The differences between healthier and sicker patients in their use of quality metrics may be useful for report developers. Because sicker participants likely have more frequent encounters with clinicians than do healthy participants, the process of choosing a clinician is especially salient for them. Information presentation appeared to affect the amount of effort healthier participants exerted, yet had relatively little effect on decision quality. Conversely, while sicker participants also differed in effort across experimental arm (although less so than healthier participants), the differences in decision quality were more profound, with those seeing only drill-down information performing the worst. This finding suggests that providing roll-up information (with or without accompanying drill-down information) may be particularly important for those most involved with the healthcare system. As posited earlier, sicker patients may be taxed by their poor health and benefit from the reduced cognitive load provided by roll-up scores. However, this explanation cannot be tested here, and further studies should determine the robustness of this difference.
The study is subject to several limitations. First, while the website was designed to be as realistic as possible, participants engaged in a hypothetical clinician choice, not a real one. Despite the hypothetical nature of the task, participants spent about 6 min to 7.5 min choosing a clinician, suggesting they engaged in the task. Though the study was not designed to estimate rates of poor decision making in the general population, the rates of suboptimal choices in this study (23% to 36%, depending on arm) are lower than those found in other studies of real-world health decision making.30, 31 For example, from 2007 to 2010, traditional Medicare was a dominated option relative to Medicare Advantage, but less than a quarter of beneficiary-selected Medicare Advantage.30 Second, though we attempted to capture the most relevant constructs related to physician choice, unmeasured factors could have affected responses. Randomization to experimental arms should have minimized the chance that variation in unmeasured constructs would vary systematically across arms. Third, the study focused on the choice of clinician only. We did not test other healthcare choice scenarios (e.g., selecting hospitals, health plans), but we would not predict that the effect of providing roll-up scores would differ substantially.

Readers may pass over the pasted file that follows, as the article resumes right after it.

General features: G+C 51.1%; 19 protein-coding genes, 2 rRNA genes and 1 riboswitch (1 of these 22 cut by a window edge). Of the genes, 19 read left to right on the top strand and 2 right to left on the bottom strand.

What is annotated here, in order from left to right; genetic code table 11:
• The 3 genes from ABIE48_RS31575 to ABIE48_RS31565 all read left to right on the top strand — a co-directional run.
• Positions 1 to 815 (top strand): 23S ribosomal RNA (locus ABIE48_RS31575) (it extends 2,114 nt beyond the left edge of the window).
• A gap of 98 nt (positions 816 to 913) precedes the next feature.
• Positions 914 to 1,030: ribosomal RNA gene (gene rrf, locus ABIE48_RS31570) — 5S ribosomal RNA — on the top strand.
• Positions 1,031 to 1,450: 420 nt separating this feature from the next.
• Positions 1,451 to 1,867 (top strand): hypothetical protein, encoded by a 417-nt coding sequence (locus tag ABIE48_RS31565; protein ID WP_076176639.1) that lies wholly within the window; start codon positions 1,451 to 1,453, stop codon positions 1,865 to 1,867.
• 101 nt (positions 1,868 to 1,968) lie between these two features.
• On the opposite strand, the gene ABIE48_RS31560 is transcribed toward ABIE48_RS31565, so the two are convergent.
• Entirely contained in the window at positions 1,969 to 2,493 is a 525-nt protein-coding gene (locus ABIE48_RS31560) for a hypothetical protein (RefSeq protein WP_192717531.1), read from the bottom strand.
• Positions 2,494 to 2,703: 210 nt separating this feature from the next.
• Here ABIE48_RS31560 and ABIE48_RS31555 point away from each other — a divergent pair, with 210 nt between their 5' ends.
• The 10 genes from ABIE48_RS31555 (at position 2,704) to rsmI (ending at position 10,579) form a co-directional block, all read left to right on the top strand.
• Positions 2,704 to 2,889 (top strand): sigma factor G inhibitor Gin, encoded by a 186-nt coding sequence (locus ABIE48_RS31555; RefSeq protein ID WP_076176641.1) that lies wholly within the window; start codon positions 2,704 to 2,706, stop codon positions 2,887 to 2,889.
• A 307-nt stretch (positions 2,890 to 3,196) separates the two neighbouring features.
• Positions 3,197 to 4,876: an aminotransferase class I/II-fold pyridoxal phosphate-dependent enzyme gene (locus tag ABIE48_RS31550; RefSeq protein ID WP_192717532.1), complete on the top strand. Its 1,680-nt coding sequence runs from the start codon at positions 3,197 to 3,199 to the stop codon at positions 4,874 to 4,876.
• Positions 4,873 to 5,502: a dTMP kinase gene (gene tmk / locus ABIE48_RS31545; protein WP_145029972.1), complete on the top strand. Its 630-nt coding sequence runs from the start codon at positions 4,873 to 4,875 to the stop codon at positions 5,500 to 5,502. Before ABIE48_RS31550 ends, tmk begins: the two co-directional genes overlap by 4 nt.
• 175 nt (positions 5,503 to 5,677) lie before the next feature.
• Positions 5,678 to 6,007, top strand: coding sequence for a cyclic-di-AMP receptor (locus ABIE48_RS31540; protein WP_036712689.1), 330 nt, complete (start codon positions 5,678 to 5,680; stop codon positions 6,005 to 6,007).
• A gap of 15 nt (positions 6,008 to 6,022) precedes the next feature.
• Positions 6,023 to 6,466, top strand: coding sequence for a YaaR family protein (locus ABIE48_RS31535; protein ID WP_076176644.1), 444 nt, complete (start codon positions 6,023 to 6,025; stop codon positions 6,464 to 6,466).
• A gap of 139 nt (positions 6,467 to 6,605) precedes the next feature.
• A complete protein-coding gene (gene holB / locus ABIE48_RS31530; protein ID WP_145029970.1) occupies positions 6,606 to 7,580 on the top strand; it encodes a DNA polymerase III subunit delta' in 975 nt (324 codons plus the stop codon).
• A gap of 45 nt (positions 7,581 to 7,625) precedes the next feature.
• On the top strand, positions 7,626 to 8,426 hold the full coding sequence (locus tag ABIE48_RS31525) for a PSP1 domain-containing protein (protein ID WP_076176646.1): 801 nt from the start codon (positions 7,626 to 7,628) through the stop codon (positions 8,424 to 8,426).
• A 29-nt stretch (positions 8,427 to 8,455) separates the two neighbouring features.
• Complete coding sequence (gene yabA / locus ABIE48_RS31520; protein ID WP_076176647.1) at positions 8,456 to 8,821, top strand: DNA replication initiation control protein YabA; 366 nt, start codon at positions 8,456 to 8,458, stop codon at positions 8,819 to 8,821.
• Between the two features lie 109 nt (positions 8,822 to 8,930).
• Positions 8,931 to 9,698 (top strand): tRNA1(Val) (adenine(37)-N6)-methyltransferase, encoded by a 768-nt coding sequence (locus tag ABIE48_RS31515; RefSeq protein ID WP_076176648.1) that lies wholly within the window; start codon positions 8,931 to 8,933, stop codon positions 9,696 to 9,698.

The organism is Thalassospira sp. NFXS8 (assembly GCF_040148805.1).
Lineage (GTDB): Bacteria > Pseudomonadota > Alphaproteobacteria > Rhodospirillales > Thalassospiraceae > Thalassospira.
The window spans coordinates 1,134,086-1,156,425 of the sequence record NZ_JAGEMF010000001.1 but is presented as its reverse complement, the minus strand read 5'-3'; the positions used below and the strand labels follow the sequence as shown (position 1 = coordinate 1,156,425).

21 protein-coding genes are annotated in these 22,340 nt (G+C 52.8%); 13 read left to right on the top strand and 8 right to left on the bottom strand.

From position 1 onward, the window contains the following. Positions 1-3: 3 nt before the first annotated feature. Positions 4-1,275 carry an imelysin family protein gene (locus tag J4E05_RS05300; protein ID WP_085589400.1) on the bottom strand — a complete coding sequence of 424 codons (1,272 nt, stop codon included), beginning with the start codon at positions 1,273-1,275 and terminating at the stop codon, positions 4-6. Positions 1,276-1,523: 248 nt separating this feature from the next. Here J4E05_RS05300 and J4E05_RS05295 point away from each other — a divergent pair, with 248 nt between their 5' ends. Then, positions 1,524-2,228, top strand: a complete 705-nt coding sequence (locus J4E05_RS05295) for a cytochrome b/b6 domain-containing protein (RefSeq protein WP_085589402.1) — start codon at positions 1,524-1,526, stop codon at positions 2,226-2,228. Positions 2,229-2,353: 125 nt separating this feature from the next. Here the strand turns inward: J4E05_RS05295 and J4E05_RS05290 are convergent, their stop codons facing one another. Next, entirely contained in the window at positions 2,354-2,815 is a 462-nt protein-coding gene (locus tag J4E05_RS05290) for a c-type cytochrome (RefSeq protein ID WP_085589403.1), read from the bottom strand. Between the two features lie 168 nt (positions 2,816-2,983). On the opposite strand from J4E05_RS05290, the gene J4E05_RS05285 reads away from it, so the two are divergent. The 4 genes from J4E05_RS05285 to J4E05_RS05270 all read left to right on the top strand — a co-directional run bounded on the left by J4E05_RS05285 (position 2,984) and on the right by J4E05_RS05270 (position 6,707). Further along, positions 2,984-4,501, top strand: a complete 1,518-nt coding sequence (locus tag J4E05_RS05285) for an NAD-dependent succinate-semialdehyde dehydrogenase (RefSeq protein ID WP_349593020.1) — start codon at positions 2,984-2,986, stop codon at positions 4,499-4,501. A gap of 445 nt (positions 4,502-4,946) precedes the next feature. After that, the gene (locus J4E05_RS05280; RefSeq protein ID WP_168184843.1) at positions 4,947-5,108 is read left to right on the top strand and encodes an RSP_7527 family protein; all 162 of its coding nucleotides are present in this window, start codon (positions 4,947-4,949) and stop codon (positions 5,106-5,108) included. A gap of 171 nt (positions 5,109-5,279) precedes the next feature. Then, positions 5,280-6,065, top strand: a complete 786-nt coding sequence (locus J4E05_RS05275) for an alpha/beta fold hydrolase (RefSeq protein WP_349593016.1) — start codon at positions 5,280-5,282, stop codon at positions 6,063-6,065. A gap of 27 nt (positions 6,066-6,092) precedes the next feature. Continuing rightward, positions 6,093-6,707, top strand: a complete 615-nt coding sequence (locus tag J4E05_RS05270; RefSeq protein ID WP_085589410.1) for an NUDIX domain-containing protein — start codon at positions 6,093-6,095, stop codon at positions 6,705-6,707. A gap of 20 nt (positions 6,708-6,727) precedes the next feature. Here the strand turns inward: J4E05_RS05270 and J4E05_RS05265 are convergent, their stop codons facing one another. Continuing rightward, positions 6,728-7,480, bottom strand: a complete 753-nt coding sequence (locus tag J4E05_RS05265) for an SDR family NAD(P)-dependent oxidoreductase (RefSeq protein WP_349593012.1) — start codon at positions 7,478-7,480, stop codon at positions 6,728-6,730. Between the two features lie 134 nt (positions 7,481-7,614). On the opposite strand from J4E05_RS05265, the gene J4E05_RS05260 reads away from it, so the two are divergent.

This study increases knowledge of how patients’ clinician choices are influenced by the level of aggregation and presentation of healthcare quality data. Some questions about roll-up scores remain unaddressed, including how clinicians or health plans respond to roll-up measures or use them to guide quality improvement initiatives32, 33 and determining best methods of roll-up score calculation.
The results of this study suggest the value of presenting roll-up scores in healthcare quality reports for patients. Developers of such reports may want to consider summarizing performance, where possible, both to reduce cognitive load and to improve decision quality. Because participants in the roll-up only and drill-down plus roll-up arms did not significantly differ in their likelihood of making errors, it appears that providing drill-down scores does not necessarily hurt decision making. Instead, it seems that roll-up scores (whether presented alone or as a complement to drill-down scores) can potentially improve decision making. Previous research suggests that report sponsors and national organizations involved in public reporting may be more comfortable with offering both roll-up and drill-down measures to accommodate individuals with different information needs.11 Though the reporting of roll-up scores continues to pose practical issues (e.g., the development of scientific methods for calculating fair and reliable scores11), this study is the first to empirically demonstrate that the provision of roll-up scores can increase the proportion of patients choosing better performing clinicians.
As a robustness check, we conducted regression analyses using arm as a predictor and age, race/ethnicity, education, chronic condition, self-reported health status, and self-reports of visiting a doctor quality website as control variables. These models generally yielded the same findings on the key outcomes, so we report the simpler models.
A regression analysis using arm as a predictor and age, race, education, having a chronic condition, self-reported health, and self-reports of visiting doctor quality websites as control variables resulted in changes to findings related to the number of actions taken. Two significant differences crossed the 0.05 threshold after controlling for covariates, becoming non-significant. The difference between drill-down plus roll-up and drill-down only went from significant (p = 0.049) to non-significant (p = 0.062), as did the difference between roll-up only and drill-down only (going from p = 0.028 to p = 0.056).
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This paper was supported by two cooperative agreements (2U18HS016980 and 1U18HS016978) from AHRQ to RAND Corporation and Yale University, respectively.
Conflict of Interest
The authors declare that they do not have a conflict of interest.
This research has not been presented previously.
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Cerully, J.L., Parker, A.M., Rybowski, L. et al. Improving Patients’ Choice of Clinician by Including Roll-up Measures in Public Healthcare Quality Reports: an Online Experiment. J GEN INTERN MED 34, 243–249 (2019). https://doi.org/10.1007/s11606-018-4725-y
- healthcare quality
- patient experience
- patient satisfaction
- composite measure
- summary score